The Social Dilemma is a documentary that explores the methods of manipulation and monetization used by companies by addicting us to our smart phones. Let that sink in. The Social Dilemma explores the effects of Instagram, Facebook and Google on society and why they’re among the most successful companies in the history of mankind. Something as innocuous as just conducting online research can actually be exploited into a form of targeted manipulation.
We tweet, we like, and we share— but what are the consequences of our growing dependence on social media? As digital platforms increasingly become a lifeline to stay connected, Silicon Valley insiders reveal how social media is reprogramming civilization by exposing what’s hiding on the other side of your screen.
Part Inception, Part Super Size Me, Part Saturday afternoon school special this movie blends a lot. I like how The Social Dilemma uses multiple methods of storytelling to get the point across. I have never seen a scripted narrative inserted into a documentary before. I’m sure this has been done before I have just never noticed. It’s a cool technique that really stood out for me.
The interviews are really good with ex-Facebook and ex-Google employees carefully sharing their insight. The level of detail that these companies capture is astounding. I was not aware how much information is being captured about me when I’m just scrolling on my timeline. I had no idea they recorded when I scrolled back up and how many seconds I would look at an image. It certainly seems like these companies are at a level of pervasiveness that few understand.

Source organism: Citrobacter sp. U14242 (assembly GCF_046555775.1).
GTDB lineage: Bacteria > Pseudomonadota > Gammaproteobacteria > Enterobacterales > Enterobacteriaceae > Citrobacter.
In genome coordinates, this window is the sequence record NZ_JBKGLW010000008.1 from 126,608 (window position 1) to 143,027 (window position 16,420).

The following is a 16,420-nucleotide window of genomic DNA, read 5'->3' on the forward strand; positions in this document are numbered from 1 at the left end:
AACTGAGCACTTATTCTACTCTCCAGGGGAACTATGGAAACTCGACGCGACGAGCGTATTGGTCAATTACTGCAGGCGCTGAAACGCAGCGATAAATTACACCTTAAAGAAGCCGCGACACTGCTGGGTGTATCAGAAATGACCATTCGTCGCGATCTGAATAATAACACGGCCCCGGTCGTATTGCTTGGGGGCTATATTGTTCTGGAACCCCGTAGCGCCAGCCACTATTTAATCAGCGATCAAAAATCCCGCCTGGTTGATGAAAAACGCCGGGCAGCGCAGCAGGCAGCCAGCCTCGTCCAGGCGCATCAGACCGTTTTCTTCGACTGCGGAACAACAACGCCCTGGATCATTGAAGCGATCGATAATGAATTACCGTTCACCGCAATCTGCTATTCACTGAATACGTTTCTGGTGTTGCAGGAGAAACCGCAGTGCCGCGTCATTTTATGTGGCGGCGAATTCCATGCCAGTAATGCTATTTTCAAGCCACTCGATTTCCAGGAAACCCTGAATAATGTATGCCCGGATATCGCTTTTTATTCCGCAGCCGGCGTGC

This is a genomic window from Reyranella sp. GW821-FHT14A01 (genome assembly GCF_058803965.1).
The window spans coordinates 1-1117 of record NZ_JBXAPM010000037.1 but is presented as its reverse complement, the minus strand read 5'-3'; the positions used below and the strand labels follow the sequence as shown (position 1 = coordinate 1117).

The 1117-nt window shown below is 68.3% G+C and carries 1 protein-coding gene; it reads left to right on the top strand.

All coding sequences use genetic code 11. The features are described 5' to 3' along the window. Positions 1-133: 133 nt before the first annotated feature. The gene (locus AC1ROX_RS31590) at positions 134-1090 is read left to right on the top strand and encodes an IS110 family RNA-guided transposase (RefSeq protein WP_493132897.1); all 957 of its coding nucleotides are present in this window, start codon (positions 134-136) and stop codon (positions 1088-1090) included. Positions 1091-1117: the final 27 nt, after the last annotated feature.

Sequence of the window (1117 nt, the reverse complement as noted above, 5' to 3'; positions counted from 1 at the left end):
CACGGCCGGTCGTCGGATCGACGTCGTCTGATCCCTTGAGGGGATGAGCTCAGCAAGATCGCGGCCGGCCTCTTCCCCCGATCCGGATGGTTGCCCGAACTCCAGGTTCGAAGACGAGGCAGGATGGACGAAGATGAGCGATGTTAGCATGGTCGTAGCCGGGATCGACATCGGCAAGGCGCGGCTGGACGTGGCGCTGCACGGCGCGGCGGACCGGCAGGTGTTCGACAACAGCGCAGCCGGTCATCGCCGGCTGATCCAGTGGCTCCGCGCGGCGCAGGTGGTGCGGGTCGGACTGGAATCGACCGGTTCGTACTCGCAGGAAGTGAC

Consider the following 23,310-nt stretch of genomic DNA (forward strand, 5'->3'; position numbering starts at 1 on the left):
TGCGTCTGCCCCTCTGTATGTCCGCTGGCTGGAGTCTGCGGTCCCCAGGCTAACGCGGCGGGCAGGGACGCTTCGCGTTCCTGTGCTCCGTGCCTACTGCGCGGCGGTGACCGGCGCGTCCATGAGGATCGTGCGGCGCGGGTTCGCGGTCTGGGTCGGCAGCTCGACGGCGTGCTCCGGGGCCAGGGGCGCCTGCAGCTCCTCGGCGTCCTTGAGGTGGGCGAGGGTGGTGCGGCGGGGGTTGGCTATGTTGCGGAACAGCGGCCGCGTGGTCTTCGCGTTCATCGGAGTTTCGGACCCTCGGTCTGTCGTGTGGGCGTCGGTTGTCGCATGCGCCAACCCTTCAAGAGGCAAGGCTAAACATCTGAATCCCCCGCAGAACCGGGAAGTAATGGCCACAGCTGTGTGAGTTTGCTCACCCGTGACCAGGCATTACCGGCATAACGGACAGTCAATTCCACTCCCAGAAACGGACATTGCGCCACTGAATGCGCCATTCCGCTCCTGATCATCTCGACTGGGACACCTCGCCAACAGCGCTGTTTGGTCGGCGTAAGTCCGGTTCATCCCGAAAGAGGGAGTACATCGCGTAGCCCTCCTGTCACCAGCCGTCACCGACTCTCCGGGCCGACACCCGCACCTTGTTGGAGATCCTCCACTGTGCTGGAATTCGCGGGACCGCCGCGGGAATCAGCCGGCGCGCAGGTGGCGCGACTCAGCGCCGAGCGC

The script wasn’t that great. There were moments where I cringed at what I was seeing. It’s hard to pinpoint if The Social Dilemma also suffers from poor acting because some of the scenes are presented so poorly. There’s a moment where the family attempts to have dinner without any cell phones at the table. What ensues is a good attempt with bad results.
The Social Dilemma feels a little long while clocking in at about 90 minutes long. I wish it were a bit shorter to keep the message more impactful. There are moments where I was genuinely intrigued by the transparency little long
The Social Dilemma is both informative and surprisingly interesting. I am not a huge documentary fan but this one took the effort to get my attention. I like the movie and will recommend to others to watch at least the first 60 minutes.
- Acting - 6/106/10
- Cinematography - 7/107/10
- Plot/Screenplay - 7/107/10
- Setting/Theme - 6/106/10
- Buyability - 8/108/10
- Recyclability - 7/107/10